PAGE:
s/SKY WOODRUFF
City Attorney

ARGUMENT IN FAVOR OF MEASURE B

Tired of Larkspur’s deteriorating streets and potholes? Vote YES on B!

Larkspur still has the worst streets and roads in Marin County. YES on B repairs our aging, deteriorating local streets, roads, and boulevards -- making them safer and maintaining our property values.

YES on B does NOT create a new tax. Measure B simply extends the existing, voter-approved Larkspur sales tax at the ¾ cent rate. This voter-approved funding has been used to repave some of the most degraded roads in the hills, on Magnolia Avenue, and Larkspur Plaza Drive. While this funding has been critical in preventing some roads from falling into further disrepair, more roads will fail unless we extend it.

  • YES on B fixes more potholes
  • YES on B repaves all city roads over the next 5 years (about 5 miles of roads per year)
  • YES on B repairs deteriorating streets before costs become as much as 40 times more expensive in the future
  • YES on B keeps Larkspur’s roads safe

All Measure B money must be spent on our LOCAL needs and Sacramento politicians can’t touch a dime! We must continue to invest in our local infrastructure to make needed improvements, prevent further deterioration, and lower future street maintenance costs.

YES on B continues tough accountability provisions such as independent financial audits, publishing expenditure reports, and continued review by an Independent Citizens Oversight Committee – ensuring funds are used as promised to the community.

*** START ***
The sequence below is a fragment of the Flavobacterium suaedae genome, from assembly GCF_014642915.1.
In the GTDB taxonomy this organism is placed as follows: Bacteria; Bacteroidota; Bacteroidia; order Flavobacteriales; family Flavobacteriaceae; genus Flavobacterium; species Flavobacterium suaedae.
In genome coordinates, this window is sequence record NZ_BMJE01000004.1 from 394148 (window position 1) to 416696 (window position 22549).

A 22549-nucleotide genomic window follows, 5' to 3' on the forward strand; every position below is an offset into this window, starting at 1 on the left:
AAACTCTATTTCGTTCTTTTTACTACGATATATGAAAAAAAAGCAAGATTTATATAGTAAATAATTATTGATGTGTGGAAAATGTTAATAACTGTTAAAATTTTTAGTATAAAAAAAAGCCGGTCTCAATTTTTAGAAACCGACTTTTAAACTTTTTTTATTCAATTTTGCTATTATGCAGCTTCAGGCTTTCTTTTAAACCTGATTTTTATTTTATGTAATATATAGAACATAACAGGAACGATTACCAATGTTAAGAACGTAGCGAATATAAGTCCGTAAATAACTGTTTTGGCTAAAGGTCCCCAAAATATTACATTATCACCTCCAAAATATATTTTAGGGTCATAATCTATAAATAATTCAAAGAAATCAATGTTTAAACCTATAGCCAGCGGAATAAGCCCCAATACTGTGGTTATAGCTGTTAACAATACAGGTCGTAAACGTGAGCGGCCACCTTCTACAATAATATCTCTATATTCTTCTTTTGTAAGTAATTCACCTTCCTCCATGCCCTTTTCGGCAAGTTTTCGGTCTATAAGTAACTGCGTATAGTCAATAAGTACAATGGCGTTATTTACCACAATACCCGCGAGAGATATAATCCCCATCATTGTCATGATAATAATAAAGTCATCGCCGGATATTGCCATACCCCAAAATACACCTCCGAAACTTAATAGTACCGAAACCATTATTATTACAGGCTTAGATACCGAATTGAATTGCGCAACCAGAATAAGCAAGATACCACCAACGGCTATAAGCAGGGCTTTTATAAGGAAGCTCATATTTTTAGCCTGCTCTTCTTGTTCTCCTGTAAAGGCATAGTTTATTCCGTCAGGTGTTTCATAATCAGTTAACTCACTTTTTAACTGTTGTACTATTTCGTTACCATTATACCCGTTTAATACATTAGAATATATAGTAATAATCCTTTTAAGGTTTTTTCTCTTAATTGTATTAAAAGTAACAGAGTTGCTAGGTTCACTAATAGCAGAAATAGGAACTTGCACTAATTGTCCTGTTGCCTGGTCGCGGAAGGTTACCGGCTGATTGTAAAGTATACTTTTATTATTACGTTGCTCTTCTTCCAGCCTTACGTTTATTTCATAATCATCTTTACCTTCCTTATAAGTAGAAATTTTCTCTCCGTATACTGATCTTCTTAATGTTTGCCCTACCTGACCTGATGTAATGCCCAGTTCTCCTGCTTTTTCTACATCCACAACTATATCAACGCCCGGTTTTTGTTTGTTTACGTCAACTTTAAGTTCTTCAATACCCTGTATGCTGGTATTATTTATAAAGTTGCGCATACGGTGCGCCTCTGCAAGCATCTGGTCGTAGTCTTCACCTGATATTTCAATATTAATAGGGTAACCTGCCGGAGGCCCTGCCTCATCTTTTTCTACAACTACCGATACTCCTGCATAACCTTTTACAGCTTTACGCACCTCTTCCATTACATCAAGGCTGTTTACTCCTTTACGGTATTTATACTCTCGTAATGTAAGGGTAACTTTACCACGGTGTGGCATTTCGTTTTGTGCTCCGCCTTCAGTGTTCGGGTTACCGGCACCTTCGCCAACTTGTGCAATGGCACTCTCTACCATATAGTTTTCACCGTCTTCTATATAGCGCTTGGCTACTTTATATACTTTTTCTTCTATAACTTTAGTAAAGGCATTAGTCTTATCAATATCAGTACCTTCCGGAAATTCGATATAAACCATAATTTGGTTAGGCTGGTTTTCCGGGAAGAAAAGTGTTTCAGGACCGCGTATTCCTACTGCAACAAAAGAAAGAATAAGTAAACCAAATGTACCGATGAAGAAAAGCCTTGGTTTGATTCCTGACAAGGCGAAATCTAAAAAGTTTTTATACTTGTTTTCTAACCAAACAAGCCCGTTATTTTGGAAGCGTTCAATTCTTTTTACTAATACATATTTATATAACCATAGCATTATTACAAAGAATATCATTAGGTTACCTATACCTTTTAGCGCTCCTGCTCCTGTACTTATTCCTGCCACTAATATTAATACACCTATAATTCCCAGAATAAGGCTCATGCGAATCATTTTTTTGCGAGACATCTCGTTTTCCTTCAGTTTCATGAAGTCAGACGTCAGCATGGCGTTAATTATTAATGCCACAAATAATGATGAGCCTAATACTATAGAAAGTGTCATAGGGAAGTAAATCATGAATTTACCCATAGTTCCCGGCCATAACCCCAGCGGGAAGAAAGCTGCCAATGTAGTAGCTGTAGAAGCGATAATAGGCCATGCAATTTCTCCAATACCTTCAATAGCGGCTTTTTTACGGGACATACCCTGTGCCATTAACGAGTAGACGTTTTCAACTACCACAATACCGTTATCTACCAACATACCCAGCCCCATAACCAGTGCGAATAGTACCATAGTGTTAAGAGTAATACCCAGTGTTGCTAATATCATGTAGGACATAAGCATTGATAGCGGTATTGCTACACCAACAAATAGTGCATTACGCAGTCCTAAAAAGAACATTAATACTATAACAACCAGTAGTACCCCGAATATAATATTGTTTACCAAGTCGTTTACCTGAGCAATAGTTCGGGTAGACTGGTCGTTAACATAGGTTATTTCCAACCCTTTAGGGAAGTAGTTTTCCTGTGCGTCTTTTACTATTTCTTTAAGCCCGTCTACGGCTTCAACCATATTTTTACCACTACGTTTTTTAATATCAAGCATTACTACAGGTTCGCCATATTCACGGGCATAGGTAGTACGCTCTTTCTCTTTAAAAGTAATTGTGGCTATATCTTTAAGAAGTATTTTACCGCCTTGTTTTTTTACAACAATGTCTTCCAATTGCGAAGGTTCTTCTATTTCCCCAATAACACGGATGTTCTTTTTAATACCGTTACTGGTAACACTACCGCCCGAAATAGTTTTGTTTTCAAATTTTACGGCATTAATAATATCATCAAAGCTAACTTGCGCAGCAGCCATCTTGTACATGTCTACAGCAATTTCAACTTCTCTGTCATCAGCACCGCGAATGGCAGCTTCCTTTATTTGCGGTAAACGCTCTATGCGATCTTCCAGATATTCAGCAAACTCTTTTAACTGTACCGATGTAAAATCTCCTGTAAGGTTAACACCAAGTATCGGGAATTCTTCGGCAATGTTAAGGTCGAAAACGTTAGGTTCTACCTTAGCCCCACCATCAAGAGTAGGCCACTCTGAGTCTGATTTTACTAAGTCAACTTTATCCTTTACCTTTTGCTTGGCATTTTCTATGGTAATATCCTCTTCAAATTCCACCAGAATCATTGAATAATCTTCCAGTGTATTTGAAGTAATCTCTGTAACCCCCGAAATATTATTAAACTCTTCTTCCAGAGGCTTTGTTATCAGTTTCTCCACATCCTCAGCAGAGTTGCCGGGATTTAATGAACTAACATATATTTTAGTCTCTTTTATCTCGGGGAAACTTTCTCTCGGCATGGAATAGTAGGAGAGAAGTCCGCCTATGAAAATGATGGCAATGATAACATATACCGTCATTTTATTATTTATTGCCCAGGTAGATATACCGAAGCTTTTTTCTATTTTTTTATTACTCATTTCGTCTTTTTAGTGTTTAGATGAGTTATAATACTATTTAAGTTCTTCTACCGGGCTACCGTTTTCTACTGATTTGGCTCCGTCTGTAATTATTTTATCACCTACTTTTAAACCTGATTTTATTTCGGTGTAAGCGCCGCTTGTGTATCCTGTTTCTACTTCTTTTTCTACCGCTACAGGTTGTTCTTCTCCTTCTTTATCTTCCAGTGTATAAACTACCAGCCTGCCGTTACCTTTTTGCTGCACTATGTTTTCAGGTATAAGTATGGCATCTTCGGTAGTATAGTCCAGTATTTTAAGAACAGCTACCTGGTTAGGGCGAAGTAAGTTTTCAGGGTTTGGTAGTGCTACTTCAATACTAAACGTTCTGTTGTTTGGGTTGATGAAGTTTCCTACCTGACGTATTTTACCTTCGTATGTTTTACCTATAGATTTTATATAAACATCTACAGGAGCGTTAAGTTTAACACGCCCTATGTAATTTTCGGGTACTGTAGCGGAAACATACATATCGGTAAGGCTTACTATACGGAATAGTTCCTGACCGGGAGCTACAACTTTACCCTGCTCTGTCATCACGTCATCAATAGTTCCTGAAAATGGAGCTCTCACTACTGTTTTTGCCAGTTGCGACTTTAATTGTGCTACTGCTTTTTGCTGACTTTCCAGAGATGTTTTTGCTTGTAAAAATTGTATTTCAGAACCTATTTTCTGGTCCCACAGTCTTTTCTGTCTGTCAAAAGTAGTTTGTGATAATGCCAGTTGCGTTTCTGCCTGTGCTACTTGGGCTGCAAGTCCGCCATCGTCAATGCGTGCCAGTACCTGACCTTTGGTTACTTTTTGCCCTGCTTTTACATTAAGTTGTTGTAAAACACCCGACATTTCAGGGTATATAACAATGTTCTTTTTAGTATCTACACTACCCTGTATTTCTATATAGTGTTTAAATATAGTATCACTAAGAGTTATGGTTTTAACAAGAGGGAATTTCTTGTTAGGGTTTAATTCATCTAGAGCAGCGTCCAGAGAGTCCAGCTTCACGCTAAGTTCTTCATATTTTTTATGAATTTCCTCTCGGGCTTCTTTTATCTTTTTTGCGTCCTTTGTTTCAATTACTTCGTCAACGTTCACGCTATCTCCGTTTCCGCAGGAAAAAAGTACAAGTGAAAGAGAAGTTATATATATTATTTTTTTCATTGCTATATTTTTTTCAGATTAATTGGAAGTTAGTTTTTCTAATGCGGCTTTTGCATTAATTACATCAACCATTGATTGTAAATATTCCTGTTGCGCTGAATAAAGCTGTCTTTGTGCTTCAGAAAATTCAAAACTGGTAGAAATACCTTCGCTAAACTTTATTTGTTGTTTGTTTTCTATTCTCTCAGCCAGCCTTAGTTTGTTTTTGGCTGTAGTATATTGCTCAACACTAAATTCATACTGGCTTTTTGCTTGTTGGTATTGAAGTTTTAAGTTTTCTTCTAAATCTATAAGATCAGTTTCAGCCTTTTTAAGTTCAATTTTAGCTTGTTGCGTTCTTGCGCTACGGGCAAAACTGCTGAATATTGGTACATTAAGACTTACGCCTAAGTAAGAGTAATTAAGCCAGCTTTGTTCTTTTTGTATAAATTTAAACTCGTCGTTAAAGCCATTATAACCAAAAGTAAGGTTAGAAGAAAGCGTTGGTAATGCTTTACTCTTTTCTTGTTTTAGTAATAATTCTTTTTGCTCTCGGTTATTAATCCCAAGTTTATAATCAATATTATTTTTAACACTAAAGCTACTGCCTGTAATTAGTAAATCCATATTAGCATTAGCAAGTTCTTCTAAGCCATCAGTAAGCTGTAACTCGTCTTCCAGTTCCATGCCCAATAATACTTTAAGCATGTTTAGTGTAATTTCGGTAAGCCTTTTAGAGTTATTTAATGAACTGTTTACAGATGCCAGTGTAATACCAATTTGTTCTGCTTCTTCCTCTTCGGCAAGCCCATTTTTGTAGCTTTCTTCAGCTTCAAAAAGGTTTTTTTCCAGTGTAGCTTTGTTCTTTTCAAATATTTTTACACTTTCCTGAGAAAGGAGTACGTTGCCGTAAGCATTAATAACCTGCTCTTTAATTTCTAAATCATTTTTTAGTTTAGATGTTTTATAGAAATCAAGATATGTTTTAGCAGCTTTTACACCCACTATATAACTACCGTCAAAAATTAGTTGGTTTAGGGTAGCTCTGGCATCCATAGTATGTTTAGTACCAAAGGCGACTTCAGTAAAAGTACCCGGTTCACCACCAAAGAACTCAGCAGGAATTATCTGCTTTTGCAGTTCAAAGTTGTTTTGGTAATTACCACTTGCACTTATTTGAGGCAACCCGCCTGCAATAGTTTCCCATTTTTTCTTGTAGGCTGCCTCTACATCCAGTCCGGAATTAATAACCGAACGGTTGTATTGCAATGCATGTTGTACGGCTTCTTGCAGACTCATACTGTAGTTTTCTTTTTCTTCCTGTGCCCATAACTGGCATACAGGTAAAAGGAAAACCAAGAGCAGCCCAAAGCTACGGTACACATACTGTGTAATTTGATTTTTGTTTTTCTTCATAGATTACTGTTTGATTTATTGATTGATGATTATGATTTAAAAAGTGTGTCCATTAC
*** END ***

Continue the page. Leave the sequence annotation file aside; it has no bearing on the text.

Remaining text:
Here’s what Measure B WON’T do:

  • Measure B will NOT fund pensions or administrators’ salaries.
  • Measure B is NOT a tax on your home or property.
  • Measure B is NOT applied to food purchased as groceries or prescription medication.

Join a unanimous City Council and neighborhood leaders and residents throughout Larkspur in voting YES on B. For information about Measure B, visit

www.cityoflarkspur.org/FixingOurRoadsMeasureB

s/KEVIN HAROFF
Mayor, City Council

s/LAURA L. COLLINS
Member, Measure C Citizen Oversight Committee and Larkspur Taxpayer

s/SANDY BLAUVELT
Resident 46 years

s/PERRY BUTLER
Owner, Perry’s on Magnolia

REBUTTAL TO ARGUMENT IN FAVOR OF MEASURE B

Larkspur’s leaders are NOT being transparent with the voters. With carefully chosen words, they conceal the truth about Measure B.

They say this is not a NEW tax but fail to tell you they are raising the rate by 1/4 cent.

They are selling it as a tax for road and street repair, but the tax goes straight into the General Fund. There is nothing in the measure that requires the city to spend the money on roads.

If Measure B’s revenue were designated for roads only, it would need 2/3 vote to pass. A general tax only requires a simple majority.

Measure C, passed by voters in 2013, brings in about $750,000 - $1Million/year, but spending on roads this year is up less than $100,000 from the pre-tax years, SO MORE THAN 80% OF THE NEW REVENUE IS NOT GOING TO ROADS. Source: www.ci.larkspur.ca.us

City officials allowed our roads to deteriorate, and then manipulated the voters into passing the initial tax in 2013. Four years later they admit that our roads are still the worst in the county. They did not keep their word to spend Measure C's revenue on roads and cannot be trusted to do so in the future.

The best way to get our roads fixed is not to raise our taxes. We must elect people who are really committed to doing so.

Don't be fooled again. Vote “NO” on B.

s/MICHAEL HARTNETT

ARGUMENT AGAINST MEASURE B

Everyone agrees on one thing. The roads in Larkspur are in deplorable condition. But saddling the taxpayers with sales tax of 0.75% in perpetuity is not the solution.